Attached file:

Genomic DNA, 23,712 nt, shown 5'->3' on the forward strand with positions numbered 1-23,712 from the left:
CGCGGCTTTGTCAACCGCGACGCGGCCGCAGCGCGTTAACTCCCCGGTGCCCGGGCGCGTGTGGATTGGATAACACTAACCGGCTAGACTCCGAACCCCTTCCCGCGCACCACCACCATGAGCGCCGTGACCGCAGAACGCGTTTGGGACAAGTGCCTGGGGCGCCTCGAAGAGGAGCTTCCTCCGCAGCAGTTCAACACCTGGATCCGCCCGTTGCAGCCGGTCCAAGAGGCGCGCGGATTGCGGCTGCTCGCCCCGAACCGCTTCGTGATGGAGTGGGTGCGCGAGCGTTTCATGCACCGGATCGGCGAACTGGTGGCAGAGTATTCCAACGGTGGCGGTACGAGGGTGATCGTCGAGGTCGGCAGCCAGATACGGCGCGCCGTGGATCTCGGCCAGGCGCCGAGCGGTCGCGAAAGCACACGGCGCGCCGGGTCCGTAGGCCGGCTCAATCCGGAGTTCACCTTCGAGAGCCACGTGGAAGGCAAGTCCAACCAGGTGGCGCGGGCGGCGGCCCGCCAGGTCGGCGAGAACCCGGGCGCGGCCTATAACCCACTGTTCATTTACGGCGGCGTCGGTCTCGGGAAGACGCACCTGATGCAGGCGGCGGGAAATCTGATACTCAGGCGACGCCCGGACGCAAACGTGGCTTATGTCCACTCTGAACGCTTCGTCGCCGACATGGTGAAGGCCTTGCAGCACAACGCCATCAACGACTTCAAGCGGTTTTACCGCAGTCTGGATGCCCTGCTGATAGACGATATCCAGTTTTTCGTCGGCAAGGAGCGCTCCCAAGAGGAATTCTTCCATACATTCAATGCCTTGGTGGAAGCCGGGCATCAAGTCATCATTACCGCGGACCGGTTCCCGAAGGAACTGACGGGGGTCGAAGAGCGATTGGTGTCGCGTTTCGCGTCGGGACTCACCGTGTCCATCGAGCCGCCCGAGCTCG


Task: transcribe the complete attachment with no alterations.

Genomic DNA, 23,712 nt, shown 5'->3' on the forward strand with positions numbered 1-23,712 from the left:
CGCGGCTTTGTCAACCGCGACGCGGCCGCAGCGCGTTAACTCCCCGGTGCCCGGGCGCGTGTGGATTGGATAACACTAACCGGCTAGACTCCGAACCCCTTCCCGCGCACCACCACCATGAGCGCCGTGACCGCAGAACGCGTTTGGGACAAGTGCCTGGGGCGCCTCGAAGAGGAGCTTCCTCCGCAGCAGTTCAACACCTGGATCCGCCCGTTGCAGCCGGTCCAAGAGGCGCGCGGATTGCGGCTGCTCGCCCCGAACCGCTTCGTGATGGAGTGGGTGCGCGAGCGTTTCATGCACCGGATCGGCGAACTGGTGGCAGAGTATTCCAACGGTGGCGGTACGAGGGTGATCGTCGAGGTCGGCAGCCAGATACGGCGCGCCGTGGATCTCGGCCAGGCGCCGAGCGGTCGCGAAAGCACACGGCGCGCCGGGTCCGTAGGCCGGCTCAATCCGGAGTTCACCTTCGAGAGCCACGTGGAAGGCAAGTCCAACCAGGTGGCGCGGGCGGCGGCCCGCCAGGTCGGCGAGAACCCGGGCGCGGCCTATAACCCACTGTTCATTTACGGCGGCGTCGGTCTCGGGAAGACGCACCTGATGCAGGCGGCGGGAAATCTGATACTCAGGCGACGCCCGGACGCAAACGTGGCTTATGTCCACTCTGAACGCTTCGTCGCCGACATGGTGAAGGCCTTGCAGCACAACGCCATCAACGACTTCAAGCGGTTTTACCGCAGTCTGGATGCCCTGCTGATAGACGATATCCAGTTTTTCGTCGGCAAGGAGCGCTCCCAAGAGGAATTCTTCCATACATTCAATGCCTTGGTGGAAGCCGGGCATCAAGTCATCATTACCGCGGACCGGTTCCCGAAGGAACTGACGGGGGTCGAAGAGCGATTGGTGTCGCGTTTCGCGTCGGGACTCACCGTGTCCATCGAGCCGCCCGAGCTCG